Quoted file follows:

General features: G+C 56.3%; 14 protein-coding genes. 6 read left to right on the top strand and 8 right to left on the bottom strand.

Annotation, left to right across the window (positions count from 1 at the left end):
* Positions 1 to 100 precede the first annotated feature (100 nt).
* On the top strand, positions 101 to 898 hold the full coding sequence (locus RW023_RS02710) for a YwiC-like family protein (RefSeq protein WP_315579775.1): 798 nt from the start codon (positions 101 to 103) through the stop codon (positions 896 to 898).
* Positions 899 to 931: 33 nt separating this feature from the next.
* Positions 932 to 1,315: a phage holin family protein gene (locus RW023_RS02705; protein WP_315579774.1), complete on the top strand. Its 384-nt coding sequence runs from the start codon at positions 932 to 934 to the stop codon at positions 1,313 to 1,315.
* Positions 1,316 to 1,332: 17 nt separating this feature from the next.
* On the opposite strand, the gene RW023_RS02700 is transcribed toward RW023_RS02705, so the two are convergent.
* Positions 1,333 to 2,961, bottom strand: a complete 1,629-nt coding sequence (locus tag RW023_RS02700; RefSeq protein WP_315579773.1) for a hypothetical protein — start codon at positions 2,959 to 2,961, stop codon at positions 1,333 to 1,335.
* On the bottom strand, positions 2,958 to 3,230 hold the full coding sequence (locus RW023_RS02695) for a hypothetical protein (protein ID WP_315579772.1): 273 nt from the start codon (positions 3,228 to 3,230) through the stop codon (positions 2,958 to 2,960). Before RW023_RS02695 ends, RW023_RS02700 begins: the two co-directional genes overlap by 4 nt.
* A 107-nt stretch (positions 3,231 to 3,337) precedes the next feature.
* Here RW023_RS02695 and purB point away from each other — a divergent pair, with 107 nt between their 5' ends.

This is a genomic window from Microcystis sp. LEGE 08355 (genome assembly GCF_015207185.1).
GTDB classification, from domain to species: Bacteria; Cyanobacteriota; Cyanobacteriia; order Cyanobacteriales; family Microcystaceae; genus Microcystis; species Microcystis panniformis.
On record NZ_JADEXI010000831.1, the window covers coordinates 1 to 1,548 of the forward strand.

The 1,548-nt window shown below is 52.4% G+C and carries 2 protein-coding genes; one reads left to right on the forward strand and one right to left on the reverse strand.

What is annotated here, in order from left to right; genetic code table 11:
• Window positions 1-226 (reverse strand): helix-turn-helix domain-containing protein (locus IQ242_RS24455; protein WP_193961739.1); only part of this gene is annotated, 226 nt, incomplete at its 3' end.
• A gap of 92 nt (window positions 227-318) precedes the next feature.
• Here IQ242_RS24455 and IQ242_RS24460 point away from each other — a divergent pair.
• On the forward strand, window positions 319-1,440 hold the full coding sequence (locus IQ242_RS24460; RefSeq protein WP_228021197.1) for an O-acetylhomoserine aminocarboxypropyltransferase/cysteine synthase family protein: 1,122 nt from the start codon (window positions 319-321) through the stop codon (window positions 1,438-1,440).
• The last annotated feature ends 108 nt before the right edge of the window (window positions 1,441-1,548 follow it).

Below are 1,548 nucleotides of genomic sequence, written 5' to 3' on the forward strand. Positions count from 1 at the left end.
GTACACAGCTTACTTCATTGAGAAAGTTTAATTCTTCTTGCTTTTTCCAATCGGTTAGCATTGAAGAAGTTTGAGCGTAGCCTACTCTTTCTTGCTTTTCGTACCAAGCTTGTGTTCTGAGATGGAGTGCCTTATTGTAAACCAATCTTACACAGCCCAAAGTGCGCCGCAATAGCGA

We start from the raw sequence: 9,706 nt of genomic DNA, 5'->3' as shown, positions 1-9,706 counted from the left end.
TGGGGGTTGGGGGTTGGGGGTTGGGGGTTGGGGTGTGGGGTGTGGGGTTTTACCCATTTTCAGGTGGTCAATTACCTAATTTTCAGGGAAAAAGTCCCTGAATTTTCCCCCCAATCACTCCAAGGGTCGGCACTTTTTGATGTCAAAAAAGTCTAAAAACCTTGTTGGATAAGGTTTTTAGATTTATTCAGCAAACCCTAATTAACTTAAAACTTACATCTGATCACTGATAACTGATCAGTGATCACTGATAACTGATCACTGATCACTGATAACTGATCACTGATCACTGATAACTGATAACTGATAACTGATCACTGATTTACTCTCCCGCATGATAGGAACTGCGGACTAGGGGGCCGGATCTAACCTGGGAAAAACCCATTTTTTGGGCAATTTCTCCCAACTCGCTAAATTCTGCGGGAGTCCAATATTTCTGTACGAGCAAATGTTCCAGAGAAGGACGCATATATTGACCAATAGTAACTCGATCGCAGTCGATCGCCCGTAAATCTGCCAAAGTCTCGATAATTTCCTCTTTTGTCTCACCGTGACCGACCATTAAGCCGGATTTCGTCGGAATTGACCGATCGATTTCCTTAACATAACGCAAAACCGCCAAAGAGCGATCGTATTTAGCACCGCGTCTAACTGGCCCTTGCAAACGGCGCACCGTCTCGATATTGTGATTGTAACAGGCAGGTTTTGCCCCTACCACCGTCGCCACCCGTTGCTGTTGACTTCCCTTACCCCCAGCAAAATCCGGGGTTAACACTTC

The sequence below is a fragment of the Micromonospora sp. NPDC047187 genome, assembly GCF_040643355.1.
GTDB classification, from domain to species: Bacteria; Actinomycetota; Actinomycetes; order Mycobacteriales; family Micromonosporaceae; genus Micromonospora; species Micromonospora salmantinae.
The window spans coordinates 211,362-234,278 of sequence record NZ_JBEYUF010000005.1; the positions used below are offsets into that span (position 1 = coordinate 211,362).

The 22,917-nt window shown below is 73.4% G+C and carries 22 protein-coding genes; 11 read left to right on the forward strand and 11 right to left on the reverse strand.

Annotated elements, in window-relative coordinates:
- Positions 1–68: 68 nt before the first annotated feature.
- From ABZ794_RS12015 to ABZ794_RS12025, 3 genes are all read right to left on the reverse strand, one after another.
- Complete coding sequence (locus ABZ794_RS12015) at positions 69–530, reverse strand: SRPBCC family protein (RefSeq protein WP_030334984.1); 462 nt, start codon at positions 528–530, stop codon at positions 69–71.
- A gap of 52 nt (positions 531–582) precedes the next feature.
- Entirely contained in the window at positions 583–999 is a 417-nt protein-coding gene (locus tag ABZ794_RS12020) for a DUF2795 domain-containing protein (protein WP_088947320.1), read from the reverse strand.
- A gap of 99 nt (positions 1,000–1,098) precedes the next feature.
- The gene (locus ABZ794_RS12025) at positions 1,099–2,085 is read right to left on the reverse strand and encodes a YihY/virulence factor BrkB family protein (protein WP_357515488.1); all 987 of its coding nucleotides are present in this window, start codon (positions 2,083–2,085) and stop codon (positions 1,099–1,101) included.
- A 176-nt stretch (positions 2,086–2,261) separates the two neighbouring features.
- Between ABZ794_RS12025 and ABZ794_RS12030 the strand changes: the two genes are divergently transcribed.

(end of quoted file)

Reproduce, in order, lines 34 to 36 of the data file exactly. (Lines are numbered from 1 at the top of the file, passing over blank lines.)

- Complete coding sequence (locus ABZ794_RS12015) at positions 69–530, reverse strand: SRPBCC family protein (RefSeq protein WP_030334984.1); 462 nt, start codon at positions 528–530, stop codon at positions 69–71.
- A gap of 52 nt (positions 531–582) precedes the next feature.
- Entirely contained in the window at positions 583–999 is a 417-nt protein-coding gene (locus tag ABZ794_RS12020) for a DUF2795 domain-containing protein (protein WP_088947320.1), read from the reverse strand.